Triple swarming hive

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Stuart Pitches

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Looking for reassurance more than anything else I think.

I have 2 colonies in my north devon garden. Last year one of them swarmed 3 times and the original colony survived just fine. Everyone I talked to said that was pretty unusual.

In the last 6 weeks both of my colonies have swarmed 3 times each. Each time I collect them up as they always seem to end up at a neighbours and give them away to local keepers. All of the new colonies bar one have been totally fine, with the other one surviving but being a bit small.

I am hoping that this behaviour is due to them living in a pretty ideal environment and not anything else? I would be worried if my colonies kept leaving but it’s always splitting.

I’m a very light touch keeper, just letting them alone most of the time. I only take honey once or twice a year and never have to feed them. In 5 years I have only lost 1 colony.

Attached are a few swarm photos.
 

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Bees swarm. That is their natural behaviour. It can be aggravated if they do not have enough room in the colony. You say you are " light touch", that is probably the key with no swarm prevention procedures going on
 
Looking for reassurance more than anything else I think.

I have 2 colonies in my north devon garden. Last year one of them swarmed 3 times and the original colony survived just fine. Everyone I talked to said that was pretty unusual.

In the last 6 weeks both of my colonies have swarmed 3 times each. Each time I collect them up as they always seem to end up at a neighbours and give them away to local keepers. All of the new colonies bar one have been totally fine, with the other one surviving but being a bit small.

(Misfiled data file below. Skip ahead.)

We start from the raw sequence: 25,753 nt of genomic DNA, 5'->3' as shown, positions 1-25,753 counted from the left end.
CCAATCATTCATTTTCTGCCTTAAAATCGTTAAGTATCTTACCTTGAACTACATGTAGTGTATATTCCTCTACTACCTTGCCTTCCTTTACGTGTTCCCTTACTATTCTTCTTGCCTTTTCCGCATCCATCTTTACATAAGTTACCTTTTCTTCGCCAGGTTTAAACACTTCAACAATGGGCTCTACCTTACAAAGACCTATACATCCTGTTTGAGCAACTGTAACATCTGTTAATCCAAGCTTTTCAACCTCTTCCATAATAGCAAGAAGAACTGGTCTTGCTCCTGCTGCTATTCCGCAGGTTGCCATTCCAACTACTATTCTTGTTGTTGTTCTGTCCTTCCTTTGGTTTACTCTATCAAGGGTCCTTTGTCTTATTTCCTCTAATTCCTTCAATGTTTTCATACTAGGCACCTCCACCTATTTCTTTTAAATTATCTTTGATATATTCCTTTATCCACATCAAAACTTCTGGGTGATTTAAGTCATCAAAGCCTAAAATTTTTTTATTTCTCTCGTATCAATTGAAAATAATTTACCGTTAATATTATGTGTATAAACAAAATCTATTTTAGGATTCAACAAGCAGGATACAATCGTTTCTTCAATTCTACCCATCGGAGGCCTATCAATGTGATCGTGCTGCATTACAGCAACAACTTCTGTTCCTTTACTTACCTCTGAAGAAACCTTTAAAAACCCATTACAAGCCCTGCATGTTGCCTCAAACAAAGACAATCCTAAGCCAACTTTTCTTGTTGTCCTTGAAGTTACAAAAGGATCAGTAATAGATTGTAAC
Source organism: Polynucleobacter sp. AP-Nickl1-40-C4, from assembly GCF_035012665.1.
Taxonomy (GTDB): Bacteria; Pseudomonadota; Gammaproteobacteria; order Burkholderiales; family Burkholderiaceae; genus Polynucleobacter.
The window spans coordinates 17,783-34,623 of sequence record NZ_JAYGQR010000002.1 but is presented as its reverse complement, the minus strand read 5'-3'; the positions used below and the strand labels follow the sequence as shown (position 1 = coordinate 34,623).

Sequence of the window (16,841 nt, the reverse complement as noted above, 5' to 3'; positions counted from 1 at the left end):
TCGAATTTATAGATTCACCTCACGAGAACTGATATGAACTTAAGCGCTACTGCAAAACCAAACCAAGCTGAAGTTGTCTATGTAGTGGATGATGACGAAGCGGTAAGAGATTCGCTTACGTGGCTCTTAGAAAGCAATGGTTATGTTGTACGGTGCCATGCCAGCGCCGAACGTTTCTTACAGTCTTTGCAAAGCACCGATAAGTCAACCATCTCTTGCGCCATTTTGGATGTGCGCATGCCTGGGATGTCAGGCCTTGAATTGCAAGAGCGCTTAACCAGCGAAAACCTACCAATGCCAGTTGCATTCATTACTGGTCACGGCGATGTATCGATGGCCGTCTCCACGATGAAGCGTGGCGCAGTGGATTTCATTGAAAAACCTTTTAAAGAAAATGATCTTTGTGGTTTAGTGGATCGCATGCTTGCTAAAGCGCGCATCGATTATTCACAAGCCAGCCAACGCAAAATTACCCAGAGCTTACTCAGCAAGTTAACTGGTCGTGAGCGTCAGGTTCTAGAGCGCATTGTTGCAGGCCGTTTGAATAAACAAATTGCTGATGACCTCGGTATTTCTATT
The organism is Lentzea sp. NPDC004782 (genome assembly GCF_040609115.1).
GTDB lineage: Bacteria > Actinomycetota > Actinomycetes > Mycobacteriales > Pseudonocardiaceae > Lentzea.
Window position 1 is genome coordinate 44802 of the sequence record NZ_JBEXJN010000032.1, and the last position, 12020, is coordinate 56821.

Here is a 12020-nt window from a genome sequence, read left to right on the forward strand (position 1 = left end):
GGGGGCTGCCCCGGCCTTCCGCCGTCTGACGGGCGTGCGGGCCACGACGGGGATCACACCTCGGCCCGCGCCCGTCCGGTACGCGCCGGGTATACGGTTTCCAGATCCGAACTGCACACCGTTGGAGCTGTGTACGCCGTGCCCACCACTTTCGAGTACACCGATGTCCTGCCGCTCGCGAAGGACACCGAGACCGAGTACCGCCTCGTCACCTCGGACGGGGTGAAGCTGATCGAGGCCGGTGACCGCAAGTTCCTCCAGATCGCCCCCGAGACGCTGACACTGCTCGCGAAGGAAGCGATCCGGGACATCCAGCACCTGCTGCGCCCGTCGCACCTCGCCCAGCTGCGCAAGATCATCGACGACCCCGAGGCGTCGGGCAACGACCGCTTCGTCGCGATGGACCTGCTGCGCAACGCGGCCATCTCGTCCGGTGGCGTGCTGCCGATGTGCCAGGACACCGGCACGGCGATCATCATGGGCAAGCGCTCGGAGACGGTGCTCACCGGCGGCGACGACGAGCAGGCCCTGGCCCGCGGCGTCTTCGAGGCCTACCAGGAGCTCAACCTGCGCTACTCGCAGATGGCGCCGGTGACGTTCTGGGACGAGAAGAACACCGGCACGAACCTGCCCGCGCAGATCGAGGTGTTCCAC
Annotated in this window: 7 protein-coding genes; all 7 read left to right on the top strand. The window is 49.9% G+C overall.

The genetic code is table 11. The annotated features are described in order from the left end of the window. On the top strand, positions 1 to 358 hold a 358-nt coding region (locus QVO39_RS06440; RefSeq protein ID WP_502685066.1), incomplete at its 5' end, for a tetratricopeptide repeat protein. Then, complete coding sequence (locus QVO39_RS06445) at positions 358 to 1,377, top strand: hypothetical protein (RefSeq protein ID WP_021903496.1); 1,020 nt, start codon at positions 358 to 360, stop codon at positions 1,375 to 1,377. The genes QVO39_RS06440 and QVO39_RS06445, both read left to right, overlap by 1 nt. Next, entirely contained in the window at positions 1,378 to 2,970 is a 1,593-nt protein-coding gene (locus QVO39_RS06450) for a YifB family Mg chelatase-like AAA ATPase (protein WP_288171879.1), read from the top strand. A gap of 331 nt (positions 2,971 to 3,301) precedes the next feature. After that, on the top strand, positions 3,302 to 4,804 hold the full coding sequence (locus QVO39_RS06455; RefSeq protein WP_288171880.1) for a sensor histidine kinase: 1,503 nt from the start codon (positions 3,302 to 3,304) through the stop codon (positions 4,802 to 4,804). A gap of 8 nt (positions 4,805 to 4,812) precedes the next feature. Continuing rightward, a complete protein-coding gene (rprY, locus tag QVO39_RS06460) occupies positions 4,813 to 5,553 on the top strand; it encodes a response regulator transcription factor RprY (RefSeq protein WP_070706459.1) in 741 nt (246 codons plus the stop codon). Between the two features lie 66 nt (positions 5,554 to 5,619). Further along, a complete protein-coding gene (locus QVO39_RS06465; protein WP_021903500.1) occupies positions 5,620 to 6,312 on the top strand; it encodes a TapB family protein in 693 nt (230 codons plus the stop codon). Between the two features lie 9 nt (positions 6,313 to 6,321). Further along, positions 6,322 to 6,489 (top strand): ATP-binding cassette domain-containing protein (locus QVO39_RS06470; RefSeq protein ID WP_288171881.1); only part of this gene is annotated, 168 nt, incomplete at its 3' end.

I am hoping that this behaviour is due to them living in a pretty ideal environment and not anything else? I would be worried if my colonies kept leaving but it’s always splitting.

I’m a very light touch keeper, just letting them alone most of the time. I only take honey once or twice a year and never have to feed them. In 5 years I have only lost 1 colony.

Attached are a few swarm photos.
No inspections in the brood chamber at all?….just supers on in the spring and then off when they’re full?

Do you use queen excluders?

Get much honey?
 
Bees swarm. That is their natural behaviour. It can be aggravated if they do not have enough room in the colony. You say you are " light touch", that is probably the key with no swarm prevention procedures going on
Thanks.

Neither of the supers are anywhere near full so there is space. I could always put another one on I guess.

So if I have enough colonies and enough honey, is there any reason I would want to prevent swarming?
 
No inspections in the brood chamber at all?….just supers on in the spring and then off when they’re full?

Do you use queen excluders?

Get much honey?
I go in maybe 3 times a year on average. I do exclude from the super. I never take a whole super at once. Maybe 8 frames max.

Honey wise we probably get a supers worth from each hive a year. Maybe a little less.
 
Thanks.

Neither of the supers are anywhere near full so there is space. I could always put another one on I guess.

So if I have enough colonies and enough honey, is there any reason I would want to prevent swarming?